I have also heard complaints that payment rates are going too high based upon the annual changes in maximum rates. All this while insurance rates have dramatically declined since implementation of the changes and insurance company profits increased. There appears to be no explanation for these attempts to further erode workers' benefits other than callous greed. It is important to point out that Workers' Compensation is not funded through tax dollars but by surcharges on businesses. So contrary to what many believe, tax dollars are not what pay for Workers' Compensation.

25 Mar 2015

More Data to Back Up The Decline in Workers' Compensation Benefits

Posted by Paul J. Antonowicz

Below is some more information on changes in Workers' Compensation Banefits that overall have hurt injured workers.  It is an article in response to a letter from an insurance industry group which challenged some of the conclusions and statements in the recent Propublica/NPR stories on Workers' Compensation.

 

http://www.propublica.org/article/insurance-information-institute-challenges-our-workers-comp-investigation

24 Mar 2015

Employers Need to Take Responsibility for Workplace Safety As Part of Cost Control

Posted by Paul J. Antonowicz

Below is a link to an insightful commentary on the responsibility employers have to control the cost of their Workers' Comp insurance. I have also seen the failure of employers to do anything other than hire an outside company to handle claims, but take no steps to prevent claims in the first place or worse have the only thing they do be to discourage people from filing legitimate claims. If there is any truth to claims of "out of control" and rising Workers' Compensation costs, perhaps a big part of the solution is for employers to take a look in the mirror and fix safety and training issues in the workplace.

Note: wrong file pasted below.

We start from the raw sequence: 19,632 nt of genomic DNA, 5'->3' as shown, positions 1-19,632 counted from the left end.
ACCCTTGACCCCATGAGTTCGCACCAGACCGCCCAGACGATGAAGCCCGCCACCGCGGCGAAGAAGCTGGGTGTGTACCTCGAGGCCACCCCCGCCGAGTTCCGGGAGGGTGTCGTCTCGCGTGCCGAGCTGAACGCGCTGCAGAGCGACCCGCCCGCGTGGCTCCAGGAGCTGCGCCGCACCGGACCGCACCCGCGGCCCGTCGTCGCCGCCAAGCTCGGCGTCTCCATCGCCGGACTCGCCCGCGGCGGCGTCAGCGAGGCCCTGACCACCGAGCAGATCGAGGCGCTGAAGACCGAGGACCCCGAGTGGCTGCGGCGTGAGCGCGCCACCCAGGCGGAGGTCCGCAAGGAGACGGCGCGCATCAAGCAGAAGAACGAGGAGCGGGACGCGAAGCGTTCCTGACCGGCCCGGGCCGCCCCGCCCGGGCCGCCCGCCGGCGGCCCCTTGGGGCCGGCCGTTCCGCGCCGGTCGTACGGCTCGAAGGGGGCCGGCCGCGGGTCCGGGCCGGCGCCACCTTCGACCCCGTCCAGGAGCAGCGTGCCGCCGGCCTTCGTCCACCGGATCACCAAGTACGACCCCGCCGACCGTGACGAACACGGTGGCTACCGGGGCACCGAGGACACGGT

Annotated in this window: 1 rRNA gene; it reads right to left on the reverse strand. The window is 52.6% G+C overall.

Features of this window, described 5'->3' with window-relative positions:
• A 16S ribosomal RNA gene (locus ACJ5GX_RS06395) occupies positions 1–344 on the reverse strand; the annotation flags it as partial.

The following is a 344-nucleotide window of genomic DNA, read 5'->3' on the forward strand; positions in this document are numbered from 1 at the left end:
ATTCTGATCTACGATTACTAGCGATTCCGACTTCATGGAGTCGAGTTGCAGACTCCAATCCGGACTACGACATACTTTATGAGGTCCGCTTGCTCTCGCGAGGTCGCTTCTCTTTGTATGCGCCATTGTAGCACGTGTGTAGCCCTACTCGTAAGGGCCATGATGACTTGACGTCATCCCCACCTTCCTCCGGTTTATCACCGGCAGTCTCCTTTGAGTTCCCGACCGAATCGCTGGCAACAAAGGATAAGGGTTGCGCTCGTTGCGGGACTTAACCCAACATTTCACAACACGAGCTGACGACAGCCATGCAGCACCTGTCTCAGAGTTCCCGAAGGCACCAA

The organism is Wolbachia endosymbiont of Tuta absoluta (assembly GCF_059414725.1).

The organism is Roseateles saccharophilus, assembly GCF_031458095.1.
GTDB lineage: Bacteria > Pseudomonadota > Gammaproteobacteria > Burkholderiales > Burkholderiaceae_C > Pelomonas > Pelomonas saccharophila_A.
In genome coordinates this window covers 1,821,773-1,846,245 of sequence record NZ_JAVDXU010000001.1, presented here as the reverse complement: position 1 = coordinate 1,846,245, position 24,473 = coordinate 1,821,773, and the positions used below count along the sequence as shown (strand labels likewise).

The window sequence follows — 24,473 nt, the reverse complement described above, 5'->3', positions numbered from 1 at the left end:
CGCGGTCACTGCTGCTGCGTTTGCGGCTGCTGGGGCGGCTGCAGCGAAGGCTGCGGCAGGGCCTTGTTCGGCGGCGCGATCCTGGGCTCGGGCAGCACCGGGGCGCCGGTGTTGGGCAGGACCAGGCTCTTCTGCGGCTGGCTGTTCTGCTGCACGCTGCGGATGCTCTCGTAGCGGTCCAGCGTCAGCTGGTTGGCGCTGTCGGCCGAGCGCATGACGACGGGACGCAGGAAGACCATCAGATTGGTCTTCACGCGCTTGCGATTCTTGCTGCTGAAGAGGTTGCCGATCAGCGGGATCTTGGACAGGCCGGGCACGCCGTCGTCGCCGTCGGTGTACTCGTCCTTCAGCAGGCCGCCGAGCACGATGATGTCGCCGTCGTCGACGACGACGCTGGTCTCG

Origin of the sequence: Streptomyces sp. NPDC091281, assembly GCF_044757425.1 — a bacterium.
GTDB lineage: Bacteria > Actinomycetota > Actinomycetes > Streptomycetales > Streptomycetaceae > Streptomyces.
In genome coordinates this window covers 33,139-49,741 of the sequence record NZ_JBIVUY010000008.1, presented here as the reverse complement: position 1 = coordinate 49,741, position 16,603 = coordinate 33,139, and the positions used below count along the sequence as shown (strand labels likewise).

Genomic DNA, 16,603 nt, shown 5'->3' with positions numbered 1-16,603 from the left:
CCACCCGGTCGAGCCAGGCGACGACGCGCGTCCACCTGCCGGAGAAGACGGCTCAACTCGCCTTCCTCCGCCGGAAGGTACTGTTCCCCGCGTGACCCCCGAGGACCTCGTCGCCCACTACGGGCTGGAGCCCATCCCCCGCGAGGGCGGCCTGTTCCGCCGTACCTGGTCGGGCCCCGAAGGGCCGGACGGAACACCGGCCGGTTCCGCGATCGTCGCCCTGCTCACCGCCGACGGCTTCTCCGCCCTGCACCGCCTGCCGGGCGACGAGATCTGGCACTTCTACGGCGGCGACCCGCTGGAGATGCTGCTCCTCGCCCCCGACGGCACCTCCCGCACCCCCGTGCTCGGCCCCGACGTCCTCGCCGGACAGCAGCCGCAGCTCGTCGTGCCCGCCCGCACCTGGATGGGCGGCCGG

http://www.workerscompensation.com/compnewsnetwork/workers-comp-blogwire/20994-response-to-propublica-report.html

23 Mar 2015

History of Workers' Comp

Posted by Paul J. Antonowicz

I recently came across the blog entry at the link below which brought to my mind the importance of understanding why we have Workers' Compensation laws. The horrific working conditions of the nineteenth century brought about political instability, terrible injuries and uncertainty for everyone. This is why it is so important to reign in the current Workers' Compensation "reforms" so that they do not result in a return to the bad old days. Civilization and stability are good for everyone.

http://www.insurancejournal.com/blogs/academy-journal/2015/03/19/360273.htm

20 Mar 2015

NPR/Propublica Chart on WC changes by state

Posted by Paul J. Antonowicz

Below is a link to an interesting interactive chart that shows recent changes in Workers' Compensation laws by state. While I am not sure it is as easy to characterize these changes as is done in the chart (for example, in NY there were some types of benefits reduced and others increased), you can click on each state to see the exact changes.

 

http://projects.propublica.org/graphics/workers-comp-reform-by-state?state=